I could not have been more excited when I got the call from Keith Gabbard, CEO of PRTC in McKee, Kentucky sharing with us that after over a year of noodling, talking, collaborating and planning, he had the VA officials from Lexington show up in his town yesterday to ink the agreement to work together on using telemedicine, PRTC’s network and the local library to create a Virtual Living Room (VLR) space to allow for the healthcare support of veterans in their rural community. Keith had participated in the NTCA White House Telemedicine Summit last year and along with Josh Seidemann on our team, there was a great deal of brainstorming on the art of the possible on bringing health care support closer to those who have served our country but live in rural areas where access to care is more of a challenge and for those who might not always be able to afford the high speed capacity needed to support these types of telemedicine services.
Keith, never one to pass up a challenge, went back to McGee, gathered his team and away they went. The sought out some possible community space that might work – where PRTC offered a gig service to already and where the chairman of the library board was also a veteran. VA national passed on the project so Keith and Josh engaged VA in Kentucky who then did a few site visits with their IT folks, PR folks, physicians and mental health specialists…I was digging back through old emails detailing the journey and some of the initial site visits dated back to the start of this year. The VA folks were impressed with the capacity that PRTC had and the willingness to pull the community to the table, including holding roundtable discussions with the local vets in the community to gauge their interest and willingness to participate if such services were offered as well as with other community leaders, including their local electric cooperative, to possibly share the promotion of the program. As Keith noted in a recent RE magazine interview “Reliable, affordable, high-speed internet service makes rural communities stronger by connecting them to distant cities, services and the rest of the world.” And that is indeed what they are doing in Kentucky!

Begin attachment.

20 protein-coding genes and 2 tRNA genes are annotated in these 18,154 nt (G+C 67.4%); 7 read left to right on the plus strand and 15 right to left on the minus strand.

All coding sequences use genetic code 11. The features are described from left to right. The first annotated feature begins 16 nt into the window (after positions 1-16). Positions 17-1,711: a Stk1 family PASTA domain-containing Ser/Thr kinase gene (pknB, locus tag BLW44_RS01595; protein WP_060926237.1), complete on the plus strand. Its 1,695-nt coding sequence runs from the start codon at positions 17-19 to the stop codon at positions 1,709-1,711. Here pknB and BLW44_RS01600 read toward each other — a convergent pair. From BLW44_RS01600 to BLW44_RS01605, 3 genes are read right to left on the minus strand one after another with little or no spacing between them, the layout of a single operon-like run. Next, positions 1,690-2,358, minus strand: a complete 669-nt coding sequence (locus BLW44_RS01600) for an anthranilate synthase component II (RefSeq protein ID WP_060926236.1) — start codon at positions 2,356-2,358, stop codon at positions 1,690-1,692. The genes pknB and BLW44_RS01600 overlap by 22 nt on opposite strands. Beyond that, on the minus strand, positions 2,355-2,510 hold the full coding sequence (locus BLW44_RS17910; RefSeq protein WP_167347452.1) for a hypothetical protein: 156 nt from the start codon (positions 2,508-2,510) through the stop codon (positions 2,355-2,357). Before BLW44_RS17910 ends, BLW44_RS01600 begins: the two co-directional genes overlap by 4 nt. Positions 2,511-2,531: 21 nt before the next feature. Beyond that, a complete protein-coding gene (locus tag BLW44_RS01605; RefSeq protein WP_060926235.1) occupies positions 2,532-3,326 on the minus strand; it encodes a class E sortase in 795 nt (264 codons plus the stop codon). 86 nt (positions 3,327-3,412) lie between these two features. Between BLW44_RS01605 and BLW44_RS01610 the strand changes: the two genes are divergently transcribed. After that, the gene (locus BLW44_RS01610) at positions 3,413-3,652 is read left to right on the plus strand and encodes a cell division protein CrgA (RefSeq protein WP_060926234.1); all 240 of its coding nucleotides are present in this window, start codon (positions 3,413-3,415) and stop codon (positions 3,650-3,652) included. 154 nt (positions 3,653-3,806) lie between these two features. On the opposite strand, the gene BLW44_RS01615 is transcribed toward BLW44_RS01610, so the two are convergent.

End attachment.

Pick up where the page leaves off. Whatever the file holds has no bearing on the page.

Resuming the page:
Add into the mix a small Smart Rural Community grant to help prepare the private space and the project is ready to start rolling! Pictures of yesterday’s event were sent by Keith today and I’m not going to lie, I got a little bit weepy looking at them. A room filled with veterans waiting to hear about services that will save them a day’s worth of travel and a local leader who not just talks the talk about puts his words into action to improve the lives of his neighbors reminded me that sometimes these are the reasons we fight so hard to ensure that rural broadband providers have a path to a vibrant future – so they can continue to make a difference in the communities and people they serve. It’s the right battle to fight and I am looking forward to having others take heed about how we might replicate this type of program nationwide and appreciate PRTC’s willingness to lead the way. Definitely an “I love my job” day today!